An army of political operatives will descend on a section of northern Wake County over the next month to influence a pivotal school board contest that will decide whether a Republican or Democratic majority will guide the state's largest school system for at least the next two years.
A school board battle that's already been the most expensive in Wake County history, raising at least $400,000, will get even more costly as Democrats try to push District 3 incumbent Kevin Hill over the top and Republicans work to boost Heather Losurdo's showing.
"It's a whole new race," Republican school board Vice Chairman John Tedesco said. "The whole county will be focused on this one race. This will be it."
On Tuesday, Democratic-backed candidates won four seats outright, including ousting Republican school board Chairman Ron Margiotta. The only undecided contest is in District 3, where Hill's 49.7 percent of the vote was just shy of the majority needed to avoid a runoff.
Losurdo says she will request a runoff. The final election results will be certified Tuesday, with it looking unlikely that Hill would be able to pick up enough additional votes to win a majority.
The 5-4 Republican majority that took office in 2009, and made major changes such as eliminating the use of busing to achieve socioeconomic diversity, stands on the edge of being ousted.
"The voters of Wake County do not like to see this level of ideology injected into decisions," said Mack Paul, chairman of the Wake County Democratic Party.
Susan Bryant, chairwoman of the Wake County Republican Party, did not return voice mail or email messages Wednesday requesting comment.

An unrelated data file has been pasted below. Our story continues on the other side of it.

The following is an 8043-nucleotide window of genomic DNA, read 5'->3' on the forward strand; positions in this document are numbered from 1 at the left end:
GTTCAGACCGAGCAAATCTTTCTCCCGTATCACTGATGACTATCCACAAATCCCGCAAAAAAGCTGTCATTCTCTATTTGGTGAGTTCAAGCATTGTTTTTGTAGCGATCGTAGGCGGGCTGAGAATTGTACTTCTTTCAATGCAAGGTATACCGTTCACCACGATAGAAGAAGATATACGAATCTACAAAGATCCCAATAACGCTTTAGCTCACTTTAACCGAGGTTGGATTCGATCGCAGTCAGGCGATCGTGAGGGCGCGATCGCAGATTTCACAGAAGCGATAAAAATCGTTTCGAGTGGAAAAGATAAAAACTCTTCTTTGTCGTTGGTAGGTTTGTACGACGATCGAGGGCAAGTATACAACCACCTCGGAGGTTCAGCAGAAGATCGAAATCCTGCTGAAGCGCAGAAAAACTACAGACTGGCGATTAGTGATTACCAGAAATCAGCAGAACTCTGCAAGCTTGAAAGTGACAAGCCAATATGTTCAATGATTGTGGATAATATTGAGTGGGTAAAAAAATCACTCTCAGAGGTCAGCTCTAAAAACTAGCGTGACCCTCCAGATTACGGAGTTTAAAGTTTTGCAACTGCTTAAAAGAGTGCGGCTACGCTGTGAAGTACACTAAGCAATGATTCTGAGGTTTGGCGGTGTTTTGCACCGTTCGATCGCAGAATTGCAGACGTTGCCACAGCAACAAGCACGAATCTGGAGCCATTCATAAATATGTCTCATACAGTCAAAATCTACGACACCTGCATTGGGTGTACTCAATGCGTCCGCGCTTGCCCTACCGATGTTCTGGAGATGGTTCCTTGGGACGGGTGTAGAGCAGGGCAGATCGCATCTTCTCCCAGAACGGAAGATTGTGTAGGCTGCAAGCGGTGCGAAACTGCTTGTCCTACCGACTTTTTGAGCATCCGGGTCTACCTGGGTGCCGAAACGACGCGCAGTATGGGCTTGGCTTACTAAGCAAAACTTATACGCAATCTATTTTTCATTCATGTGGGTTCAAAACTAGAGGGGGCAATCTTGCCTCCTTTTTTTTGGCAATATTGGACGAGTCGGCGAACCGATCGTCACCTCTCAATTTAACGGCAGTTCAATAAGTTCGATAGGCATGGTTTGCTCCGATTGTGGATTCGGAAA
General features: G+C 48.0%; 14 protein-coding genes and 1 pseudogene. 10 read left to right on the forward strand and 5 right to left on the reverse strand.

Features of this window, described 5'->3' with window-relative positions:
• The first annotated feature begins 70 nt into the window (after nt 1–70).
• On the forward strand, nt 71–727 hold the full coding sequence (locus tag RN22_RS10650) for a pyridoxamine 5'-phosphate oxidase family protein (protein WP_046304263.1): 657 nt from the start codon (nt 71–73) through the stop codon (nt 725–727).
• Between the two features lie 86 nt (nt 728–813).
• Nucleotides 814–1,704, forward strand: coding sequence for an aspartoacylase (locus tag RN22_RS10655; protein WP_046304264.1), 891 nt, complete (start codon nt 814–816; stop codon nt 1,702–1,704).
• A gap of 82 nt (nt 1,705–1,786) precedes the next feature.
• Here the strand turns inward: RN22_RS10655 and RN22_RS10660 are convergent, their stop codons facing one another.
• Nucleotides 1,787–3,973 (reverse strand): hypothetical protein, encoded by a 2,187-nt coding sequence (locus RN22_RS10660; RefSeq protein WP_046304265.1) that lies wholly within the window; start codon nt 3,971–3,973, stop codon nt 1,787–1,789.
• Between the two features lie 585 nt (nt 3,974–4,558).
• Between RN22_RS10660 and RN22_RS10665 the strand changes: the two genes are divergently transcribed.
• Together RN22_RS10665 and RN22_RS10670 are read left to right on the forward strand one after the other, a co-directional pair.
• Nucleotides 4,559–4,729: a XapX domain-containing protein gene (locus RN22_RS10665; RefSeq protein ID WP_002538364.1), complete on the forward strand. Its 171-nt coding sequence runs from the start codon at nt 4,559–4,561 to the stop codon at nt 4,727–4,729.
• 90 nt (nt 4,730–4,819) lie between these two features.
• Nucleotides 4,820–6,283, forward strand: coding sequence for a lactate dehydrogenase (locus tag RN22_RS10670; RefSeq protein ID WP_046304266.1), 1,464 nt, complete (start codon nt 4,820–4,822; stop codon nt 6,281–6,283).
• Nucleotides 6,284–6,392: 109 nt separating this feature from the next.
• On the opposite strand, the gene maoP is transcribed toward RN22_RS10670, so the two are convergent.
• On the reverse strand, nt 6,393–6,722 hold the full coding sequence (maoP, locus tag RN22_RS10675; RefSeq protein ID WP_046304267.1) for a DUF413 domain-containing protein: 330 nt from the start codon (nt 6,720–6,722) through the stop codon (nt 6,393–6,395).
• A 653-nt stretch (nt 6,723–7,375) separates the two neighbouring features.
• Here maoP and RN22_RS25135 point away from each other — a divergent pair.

The electoral focus over the next month will be on District 3's nearly 70,000 registered voters. District 3 extends from older areas in northeast Raleigh, such as the Millbrook and North Ridge communities, north to newer, fast-growing communities, such as Bedford and Wakefield.
Among voters, 36.1 percent are registered Democrats, 35.9 percent are registered Republicans, and 27.8 percent are unaffiliated.
The county's extra cost for the runoff will be $130,000 to $150,000, said Cherie Poucher, director of the Wake County Board of Elections. She cited printing costs and staffing for 20 polling places that would have been closed Nov. 8.
During the campaign, Hill ignored Losurdo as he called himself the "principled principal" and stressed his background as a former Wake teacher and principal. The only candidate he mentioned in his fliers was Margiotta, which Hill said he did to contrast their respective tenures as chairman of the board. Margiotta and the GOP majority deposed Hill as chairman after the 2009 election.
Hill said he had no intention to go negative on Losurdo in the coming month.
"We will continue to run a clean campaign," Hill said. "We are role modeling for our 146,000 students and 18,000 employees. I will not approve of anything less."
But several Democratic-leaning groups not affiliated with Hill mounted a series of near daily attacks on Losurdo, setting up a website and sending campaign mailers accusing her of being a "tea party extremist." One group, Common Sense Matters, spent $52,000 on mailers targeting Losurdo, who has spoken at tea party rallies, and Margiotta.